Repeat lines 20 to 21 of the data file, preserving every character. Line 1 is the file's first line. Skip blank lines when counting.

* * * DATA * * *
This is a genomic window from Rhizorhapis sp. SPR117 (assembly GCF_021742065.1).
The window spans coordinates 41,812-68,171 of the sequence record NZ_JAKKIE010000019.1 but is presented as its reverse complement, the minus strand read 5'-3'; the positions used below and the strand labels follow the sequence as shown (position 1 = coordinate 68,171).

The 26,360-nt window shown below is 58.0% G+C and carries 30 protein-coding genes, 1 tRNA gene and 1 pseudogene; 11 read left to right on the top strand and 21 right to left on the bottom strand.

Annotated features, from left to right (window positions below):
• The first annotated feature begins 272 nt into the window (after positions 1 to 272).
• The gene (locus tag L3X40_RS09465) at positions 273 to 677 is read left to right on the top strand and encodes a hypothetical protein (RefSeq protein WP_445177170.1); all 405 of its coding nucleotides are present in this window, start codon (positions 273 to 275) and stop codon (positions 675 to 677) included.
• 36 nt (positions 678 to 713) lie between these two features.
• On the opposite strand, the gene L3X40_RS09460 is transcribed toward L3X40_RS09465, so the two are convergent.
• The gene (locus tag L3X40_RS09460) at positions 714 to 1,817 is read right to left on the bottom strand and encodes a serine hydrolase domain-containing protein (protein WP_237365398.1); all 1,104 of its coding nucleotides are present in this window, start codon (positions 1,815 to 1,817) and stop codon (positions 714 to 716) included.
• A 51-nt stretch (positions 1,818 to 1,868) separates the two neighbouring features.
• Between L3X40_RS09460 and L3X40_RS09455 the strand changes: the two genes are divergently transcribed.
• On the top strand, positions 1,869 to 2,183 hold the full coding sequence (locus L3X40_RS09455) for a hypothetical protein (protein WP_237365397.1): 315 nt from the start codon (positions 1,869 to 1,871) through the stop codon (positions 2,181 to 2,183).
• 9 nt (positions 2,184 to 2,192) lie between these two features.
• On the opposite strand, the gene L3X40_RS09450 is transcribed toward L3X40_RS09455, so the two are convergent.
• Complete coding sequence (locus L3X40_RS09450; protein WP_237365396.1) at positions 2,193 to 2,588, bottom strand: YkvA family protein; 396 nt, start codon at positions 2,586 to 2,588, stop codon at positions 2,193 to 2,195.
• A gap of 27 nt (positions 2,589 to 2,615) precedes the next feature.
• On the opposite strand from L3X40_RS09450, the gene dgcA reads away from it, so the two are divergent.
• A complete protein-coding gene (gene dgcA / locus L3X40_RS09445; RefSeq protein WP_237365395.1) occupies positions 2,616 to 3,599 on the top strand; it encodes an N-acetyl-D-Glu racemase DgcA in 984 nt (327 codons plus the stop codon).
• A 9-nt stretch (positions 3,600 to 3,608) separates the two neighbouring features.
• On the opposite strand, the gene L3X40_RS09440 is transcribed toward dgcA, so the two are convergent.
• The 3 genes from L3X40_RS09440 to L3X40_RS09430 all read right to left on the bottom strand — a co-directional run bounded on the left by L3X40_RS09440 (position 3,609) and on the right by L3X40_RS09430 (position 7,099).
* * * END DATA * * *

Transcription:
• On the opposite strand, the gene L3X40_RS09440 is transcribed toward dgcA, so the two are convergent.
• The 3 genes from L3X40_RS09440 to L3X40_RS09430 all read right to left on the bottom strand — a co-directional run bounded on the left by L3X40_RS09440 (position 3,609) and on the right by L3X40_RS09430 (position 7,099).